Does it get anymore absolute than Death? I certainly believe it does in a metaphysical sense but there is no doubt that Death makes a great Absolute Edition. Collecting all of Neil Gaimans Death stories is accomplishment enough but this beautiful slipcased oversize hardcover, complete with bookmark ribbon is, of course, the ultimate companion to the now complete 4 volume Absolute Sandman.
You get the entirety of Death: The High Cost of Living, and Death: The Time Of Your Life as well as short stories from Vertigo: Winter's Edge #2, The Sandman: Endless Nights, "The Wheel from the 9-11 book of tributes, Sandman #8 and #20 and a fabulous Miscellaney that looks at Death in collectible form. The intro features Amanda Palmer, the lead singer of the hit musical group The Dresden Dolls. Honestly, it doesn't matter how many times you've read these before, Absolute Death will practically force you to pick it back up experience them, all over again
Gaimans conceit of picturing Death as a sweet little Goth chick has stood the test of time, been picked up and utilized widely by others becoming a true cultural icon in a spiritually conscious age. She is at once welcoming and comforting while remaining darkly ambiguous unwillingness to provide details to travelers about their ultimate destination is. This would seem coy if it weren't for Gaimas densely layered mythology where all characters, even Death, rather than merely representing types, are caught in their own arc, flying through their own histories, making their own choices, bound by their own essence.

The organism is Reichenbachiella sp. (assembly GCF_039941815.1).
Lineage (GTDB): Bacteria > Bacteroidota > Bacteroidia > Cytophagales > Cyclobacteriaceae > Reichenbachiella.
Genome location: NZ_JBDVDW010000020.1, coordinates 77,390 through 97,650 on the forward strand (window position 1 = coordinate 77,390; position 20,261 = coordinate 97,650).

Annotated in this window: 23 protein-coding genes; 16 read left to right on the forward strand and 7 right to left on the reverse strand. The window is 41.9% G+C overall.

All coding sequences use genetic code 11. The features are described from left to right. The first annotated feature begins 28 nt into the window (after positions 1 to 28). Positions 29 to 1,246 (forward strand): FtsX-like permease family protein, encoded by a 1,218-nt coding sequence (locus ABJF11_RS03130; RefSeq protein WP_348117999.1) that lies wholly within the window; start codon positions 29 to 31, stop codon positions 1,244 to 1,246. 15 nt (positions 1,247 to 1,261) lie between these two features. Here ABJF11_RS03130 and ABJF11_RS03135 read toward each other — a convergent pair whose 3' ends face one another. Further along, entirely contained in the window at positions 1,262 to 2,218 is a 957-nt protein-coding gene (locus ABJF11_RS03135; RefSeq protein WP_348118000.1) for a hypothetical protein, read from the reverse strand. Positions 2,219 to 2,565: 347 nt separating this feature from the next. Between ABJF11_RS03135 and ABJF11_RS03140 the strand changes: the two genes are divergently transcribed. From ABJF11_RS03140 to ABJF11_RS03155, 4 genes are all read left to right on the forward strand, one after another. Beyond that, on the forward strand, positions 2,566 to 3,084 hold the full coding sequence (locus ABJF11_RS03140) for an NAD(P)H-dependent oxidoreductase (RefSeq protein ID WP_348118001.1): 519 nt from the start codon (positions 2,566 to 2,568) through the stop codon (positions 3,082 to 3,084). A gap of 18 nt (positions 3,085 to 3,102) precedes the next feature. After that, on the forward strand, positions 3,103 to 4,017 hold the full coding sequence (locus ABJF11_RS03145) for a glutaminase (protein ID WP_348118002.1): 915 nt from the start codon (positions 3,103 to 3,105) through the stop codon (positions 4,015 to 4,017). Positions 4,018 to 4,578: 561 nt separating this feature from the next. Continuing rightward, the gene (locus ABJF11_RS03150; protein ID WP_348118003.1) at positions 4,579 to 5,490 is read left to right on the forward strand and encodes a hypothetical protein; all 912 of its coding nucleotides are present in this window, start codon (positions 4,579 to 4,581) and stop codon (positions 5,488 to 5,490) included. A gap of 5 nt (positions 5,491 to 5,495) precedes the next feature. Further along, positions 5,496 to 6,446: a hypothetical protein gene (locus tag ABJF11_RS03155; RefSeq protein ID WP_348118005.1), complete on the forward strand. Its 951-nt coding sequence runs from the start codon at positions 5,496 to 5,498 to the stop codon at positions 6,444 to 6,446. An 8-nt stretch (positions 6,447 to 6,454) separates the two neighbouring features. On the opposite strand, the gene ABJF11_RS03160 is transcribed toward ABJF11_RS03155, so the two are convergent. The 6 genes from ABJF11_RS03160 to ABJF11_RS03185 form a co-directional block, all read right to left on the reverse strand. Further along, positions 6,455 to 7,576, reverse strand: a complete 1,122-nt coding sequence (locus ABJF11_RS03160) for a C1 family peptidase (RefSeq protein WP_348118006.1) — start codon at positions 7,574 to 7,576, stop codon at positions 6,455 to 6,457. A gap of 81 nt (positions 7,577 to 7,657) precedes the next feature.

Vertigos recent release of their hardcover Fables The Deluxe Edition collection is a case in point as to how incredibly important the Sandman stories are. Eschewing not only superheroes but embracing the everyman the Sandman universe and the tales within it provide a context to examine the wider struggle of all men everywhere to find meaning in the things that sometimes seem horribly meager in the face of evil. Self sacrifice, family ties, love, forgiveness, honesty, compassion, gentleness, valor, are things even the King of Dreams struggles with. Is there hope before the little Goth chick comes to claim us and escort to our destination? Gaiman has wanted to believe so. In response to an audience question at a reading of Coraline he said that he felt it was an authors duty to create the world as he wished it could be, to, at least occasionally, reflect hope back into the world. This has it in spades reflecting on the notion of our mortality without losing sight of the big picture.
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